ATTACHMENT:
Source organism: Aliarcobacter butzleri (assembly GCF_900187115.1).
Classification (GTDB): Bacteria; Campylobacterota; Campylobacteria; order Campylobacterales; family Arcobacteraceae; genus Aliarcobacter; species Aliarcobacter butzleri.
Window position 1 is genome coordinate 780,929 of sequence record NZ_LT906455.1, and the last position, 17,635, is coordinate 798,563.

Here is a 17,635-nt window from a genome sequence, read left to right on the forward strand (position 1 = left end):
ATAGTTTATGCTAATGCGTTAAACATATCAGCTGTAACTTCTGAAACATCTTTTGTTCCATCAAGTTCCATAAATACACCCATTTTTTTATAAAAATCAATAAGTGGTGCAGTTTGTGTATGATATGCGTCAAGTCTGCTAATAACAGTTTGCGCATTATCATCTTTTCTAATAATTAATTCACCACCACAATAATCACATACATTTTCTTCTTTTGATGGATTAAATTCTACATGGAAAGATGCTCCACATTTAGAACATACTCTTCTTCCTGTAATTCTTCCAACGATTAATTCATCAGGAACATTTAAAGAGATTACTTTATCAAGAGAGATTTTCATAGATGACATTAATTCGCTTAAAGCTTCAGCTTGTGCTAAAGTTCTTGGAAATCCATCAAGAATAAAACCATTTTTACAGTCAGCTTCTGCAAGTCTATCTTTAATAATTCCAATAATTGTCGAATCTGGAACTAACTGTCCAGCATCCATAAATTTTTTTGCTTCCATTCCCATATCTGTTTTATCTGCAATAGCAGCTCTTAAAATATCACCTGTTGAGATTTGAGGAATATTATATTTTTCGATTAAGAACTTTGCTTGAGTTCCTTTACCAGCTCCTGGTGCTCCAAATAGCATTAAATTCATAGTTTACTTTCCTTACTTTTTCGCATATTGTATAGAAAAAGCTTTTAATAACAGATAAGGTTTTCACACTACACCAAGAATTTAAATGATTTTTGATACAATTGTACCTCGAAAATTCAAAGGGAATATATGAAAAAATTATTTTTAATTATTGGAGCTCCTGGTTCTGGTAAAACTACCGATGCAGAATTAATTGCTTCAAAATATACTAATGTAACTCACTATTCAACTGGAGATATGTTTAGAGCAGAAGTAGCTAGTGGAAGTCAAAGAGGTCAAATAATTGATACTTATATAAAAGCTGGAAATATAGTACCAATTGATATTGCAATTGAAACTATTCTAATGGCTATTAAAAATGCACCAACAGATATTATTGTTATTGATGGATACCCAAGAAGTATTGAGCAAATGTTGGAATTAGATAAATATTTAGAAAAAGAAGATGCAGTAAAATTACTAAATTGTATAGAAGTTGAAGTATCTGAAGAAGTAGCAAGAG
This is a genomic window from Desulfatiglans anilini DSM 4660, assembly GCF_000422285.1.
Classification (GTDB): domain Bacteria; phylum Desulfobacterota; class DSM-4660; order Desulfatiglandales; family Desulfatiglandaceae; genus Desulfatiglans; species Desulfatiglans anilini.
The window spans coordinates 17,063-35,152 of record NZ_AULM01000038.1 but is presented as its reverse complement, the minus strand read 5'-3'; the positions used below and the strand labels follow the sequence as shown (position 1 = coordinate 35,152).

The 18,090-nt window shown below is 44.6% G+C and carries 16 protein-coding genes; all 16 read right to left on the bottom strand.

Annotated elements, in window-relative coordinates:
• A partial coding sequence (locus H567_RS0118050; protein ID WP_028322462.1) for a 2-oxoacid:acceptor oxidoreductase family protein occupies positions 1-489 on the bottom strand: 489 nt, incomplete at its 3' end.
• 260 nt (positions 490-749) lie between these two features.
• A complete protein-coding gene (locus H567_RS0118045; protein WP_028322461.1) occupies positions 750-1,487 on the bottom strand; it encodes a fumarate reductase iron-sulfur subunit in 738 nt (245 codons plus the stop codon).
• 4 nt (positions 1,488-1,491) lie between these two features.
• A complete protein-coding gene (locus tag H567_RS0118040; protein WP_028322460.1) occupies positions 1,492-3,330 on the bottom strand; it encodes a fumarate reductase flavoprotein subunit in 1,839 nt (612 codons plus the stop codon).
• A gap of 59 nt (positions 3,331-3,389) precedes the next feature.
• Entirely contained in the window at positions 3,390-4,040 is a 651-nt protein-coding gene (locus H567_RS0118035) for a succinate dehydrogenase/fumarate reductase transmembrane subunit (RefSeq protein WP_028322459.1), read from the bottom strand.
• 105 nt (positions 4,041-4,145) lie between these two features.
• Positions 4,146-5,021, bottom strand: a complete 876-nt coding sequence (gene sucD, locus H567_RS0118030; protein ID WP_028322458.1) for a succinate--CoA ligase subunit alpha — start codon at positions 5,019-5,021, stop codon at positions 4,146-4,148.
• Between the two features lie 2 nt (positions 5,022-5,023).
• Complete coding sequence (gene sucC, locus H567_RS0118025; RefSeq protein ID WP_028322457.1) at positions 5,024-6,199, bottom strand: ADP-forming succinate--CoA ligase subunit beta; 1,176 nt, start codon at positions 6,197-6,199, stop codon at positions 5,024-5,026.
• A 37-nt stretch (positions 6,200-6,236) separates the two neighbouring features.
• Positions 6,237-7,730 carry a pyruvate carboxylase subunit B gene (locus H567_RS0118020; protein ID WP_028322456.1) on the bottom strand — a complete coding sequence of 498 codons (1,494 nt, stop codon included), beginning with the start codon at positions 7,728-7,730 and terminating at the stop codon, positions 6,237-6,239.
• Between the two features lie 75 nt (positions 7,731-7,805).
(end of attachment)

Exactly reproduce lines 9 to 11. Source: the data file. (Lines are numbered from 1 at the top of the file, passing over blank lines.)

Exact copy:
The 18,090-nt window shown below is 44.6% G+C and carries 16 protein-coding genes; all 16 read right to left on the bottom strand.

Annotated elements, in window-relative coordinates:
• A partial coding sequence (locus H567_RS0118050; protein ID WP_028322462.1) for a 2-oxoacid:acceptor oxidoreductase family protein occupies positions 1-489 on the bottom strand: 489 nt, incomplete at its 3' end.